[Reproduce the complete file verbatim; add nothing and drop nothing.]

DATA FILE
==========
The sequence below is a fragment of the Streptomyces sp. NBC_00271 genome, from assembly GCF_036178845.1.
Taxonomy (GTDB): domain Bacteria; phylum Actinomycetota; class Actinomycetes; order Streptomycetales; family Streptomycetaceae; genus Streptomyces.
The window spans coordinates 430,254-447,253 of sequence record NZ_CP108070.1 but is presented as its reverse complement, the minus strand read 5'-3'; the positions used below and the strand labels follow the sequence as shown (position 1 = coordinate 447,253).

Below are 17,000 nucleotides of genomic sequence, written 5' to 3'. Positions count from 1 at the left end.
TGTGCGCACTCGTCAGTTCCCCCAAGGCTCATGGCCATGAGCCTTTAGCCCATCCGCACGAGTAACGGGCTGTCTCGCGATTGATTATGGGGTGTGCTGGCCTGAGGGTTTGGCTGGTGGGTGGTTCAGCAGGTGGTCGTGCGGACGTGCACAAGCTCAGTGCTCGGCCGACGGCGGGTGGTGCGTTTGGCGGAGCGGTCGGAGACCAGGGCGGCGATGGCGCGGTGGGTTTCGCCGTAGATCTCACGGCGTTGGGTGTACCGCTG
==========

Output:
The sequence below is a fragment of the Streptomyces sp. NBC_00271 genome, from assembly GCF_036178845.1.
Taxonomy (GTDB): domain Bacteria; phylum Actinomycetota; class Actinomycetes; order Streptomycetales; family Streptomycetaceae; genus Streptomyces.
The window spans coordinates 430,254-447,253 of sequence record NZ_CP108070.1 but is presented as its reverse complement, the minus strand read 5'-3'; the positions used below and the strand labels follow the sequence as shown (position 1 = coordinate 447,253).

Below are 17,000 nucleotides of genomic sequence, written 5' to 3'. Positions count from 1 at the left end.
TGTGCGCACTCGTCAGTTCCCCCAAGGCTCATGGCCATGAGCCTTTAGCCCATCCGCACGAGTAACGGGCTGTCTCGCGATTGATTATGGGGTGTGCTGGCCTGAGGGTTTGGCTGGTGGGTGGTTCAGCAGGTGGTCGTGCGGACGTGCACAAGCTCAGTGCTCGGCCGACGGCGGGTGGTGCGTTTGGCGGAGCGGTCGGAGACCAGGGCGGCGATGGCGCGGTGGGTTTCGCCGTAGATCTCACGGCGTTGGGTGTACCGCTG